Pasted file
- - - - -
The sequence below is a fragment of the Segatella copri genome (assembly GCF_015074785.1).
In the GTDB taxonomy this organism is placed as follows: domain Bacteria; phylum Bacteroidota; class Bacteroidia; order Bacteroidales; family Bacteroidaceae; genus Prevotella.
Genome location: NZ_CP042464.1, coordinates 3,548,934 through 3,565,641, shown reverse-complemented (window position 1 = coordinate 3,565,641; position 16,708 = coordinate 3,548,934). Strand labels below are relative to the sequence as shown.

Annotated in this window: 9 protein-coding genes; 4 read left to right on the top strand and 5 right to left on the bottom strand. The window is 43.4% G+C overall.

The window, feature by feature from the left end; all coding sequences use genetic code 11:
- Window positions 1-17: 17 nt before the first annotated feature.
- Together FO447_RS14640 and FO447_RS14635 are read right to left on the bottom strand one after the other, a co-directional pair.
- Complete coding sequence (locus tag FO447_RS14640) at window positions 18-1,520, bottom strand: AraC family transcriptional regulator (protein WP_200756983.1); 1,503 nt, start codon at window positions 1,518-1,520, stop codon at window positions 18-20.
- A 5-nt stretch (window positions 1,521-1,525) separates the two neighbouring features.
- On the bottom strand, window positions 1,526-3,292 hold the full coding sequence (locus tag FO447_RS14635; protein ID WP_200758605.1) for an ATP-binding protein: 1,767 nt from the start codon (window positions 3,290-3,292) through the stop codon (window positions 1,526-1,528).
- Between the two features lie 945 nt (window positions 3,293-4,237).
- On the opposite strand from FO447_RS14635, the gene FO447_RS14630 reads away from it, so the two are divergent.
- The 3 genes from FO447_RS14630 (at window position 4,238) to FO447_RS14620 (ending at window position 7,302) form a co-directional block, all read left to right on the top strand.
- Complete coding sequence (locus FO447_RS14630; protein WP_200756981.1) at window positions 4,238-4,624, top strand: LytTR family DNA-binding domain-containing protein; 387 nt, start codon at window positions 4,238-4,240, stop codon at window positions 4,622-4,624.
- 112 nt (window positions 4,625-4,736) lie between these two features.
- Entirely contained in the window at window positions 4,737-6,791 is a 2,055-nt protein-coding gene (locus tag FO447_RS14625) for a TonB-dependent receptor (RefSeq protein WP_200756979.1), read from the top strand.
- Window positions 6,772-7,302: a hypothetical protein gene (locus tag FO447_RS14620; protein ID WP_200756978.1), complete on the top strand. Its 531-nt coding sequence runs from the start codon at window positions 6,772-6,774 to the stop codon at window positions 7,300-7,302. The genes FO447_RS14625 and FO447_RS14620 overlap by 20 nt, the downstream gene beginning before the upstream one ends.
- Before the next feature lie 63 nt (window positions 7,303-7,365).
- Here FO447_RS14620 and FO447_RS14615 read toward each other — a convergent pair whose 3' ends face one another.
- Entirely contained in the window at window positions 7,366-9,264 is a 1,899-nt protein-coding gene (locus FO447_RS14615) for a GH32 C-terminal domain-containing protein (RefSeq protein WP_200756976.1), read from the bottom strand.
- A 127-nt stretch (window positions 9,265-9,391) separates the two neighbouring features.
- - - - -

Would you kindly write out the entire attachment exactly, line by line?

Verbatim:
The sequence below is a fragment of the Segatella copri genome (assembly GCF_015074785.1).
In the GTDB taxonomy this organism is placed as follows: domain Bacteria; phylum Bacteroidota; class Bacteroidia; order Bacteroidales; family Bacteroidaceae; genus Prevotella.
Genome location: NZ_CP042464.1, coordinates 3,548,934 through 3,565,641, shown reverse-complemented (window position 1 = coordinate 3,565,641; position 16,708 = coordinate 3,548,934). Strand labels below are relative to the sequence as shown.

Annotated in this window: 9 protein-coding genes; 4 read left to right on the top strand and 5 right to left on the bottom strand. The window is 43.4% G+C overall.

The window, feature by feature from the left end; all coding sequences use genetic code 11:
- Window positions 1-17: 17 nt before the first annotated feature.
- Together FO447_RS14640 and FO447_RS14635 are read right to left on the bottom strand one after the other, a co-directional pair.
- Complete coding sequence (locus tag FO447_RS14640) at window positions 18-1,520, bottom strand: AraC family transcriptional regulator (protein WP_200756983.1); 1,503 nt, start codon at window positions 1,518-1,520, stop codon at window positions 18-20.
- A 5-nt stretch (window positions 1,521-1,525) separates the two neighbouring features.
- On the bottom strand, window positions 1,526-3,292 hold the full coding sequence (locus tag FO447_RS14635; protein ID WP_200758605.1) for an ATP-binding protein: 1,767 nt from the start codon (window positions 3,290-3,292) through the stop codon (window positions 1,526-1,528).
- Between the two features lie 945 nt (window positions 3,293-4,237).
- On the opposite strand from FO447_RS14635, the gene FO447_RS14630 reads away from it, so the two are divergent.
- The 3 genes from FO447_RS14630 (at window position 4,238) to FO447_RS14620 (ending at window position 7,302) form a co-directional block, all read left to right on the top strand.
- Complete coding sequence (locus FO447_RS14630; protein WP_200756981.1) at window positions 4,238-4,624, top strand: LytTR family DNA-binding domain-containing protein; 387 nt, start codon at window positions 4,238-4,240, stop codon at window positions 4,622-4,624.
- 112 nt (window positions 4,625-4,736) lie between these two features.
- Entirely contained in the window at window positions 4,737-6,791 is a 2,055-nt protein-coding gene (locus tag FO447_RS14625) for a TonB-dependent receptor (RefSeq protein WP_200756979.1), read from the top strand.
- Window positions 6,772-7,302: a hypothetical protein gene (locus tag FO447_RS14620; protein ID WP_200756978.1), complete on the top strand. Its 531-nt coding sequence runs from the start codon at window positions 6,772-6,774 to the stop codon at window positions 7,300-7,302. The genes FO447_RS14625 and FO447_RS14620 overlap by 20 nt, the downstream gene beginning before the upstream one ends.
- Before the next feature lie 63 nt (window positions 7,303-7,365).
- Here FO447_RS14620 and FO447_RS14615 read toward each other — a convergent pair whose 3' ends face one another.
- Entirely contained in the window at window positions 7,366-9,264 is a 1,899-nt protein-coding gene (locus FO447_RS14615) for a GH32 C-terminal domain-containing protein (RefSeq protein WP_200756976.1), read from the bottom strand.
- A 127-nt stretch (window positions 9,265-9,391) separates the two neighbouring features.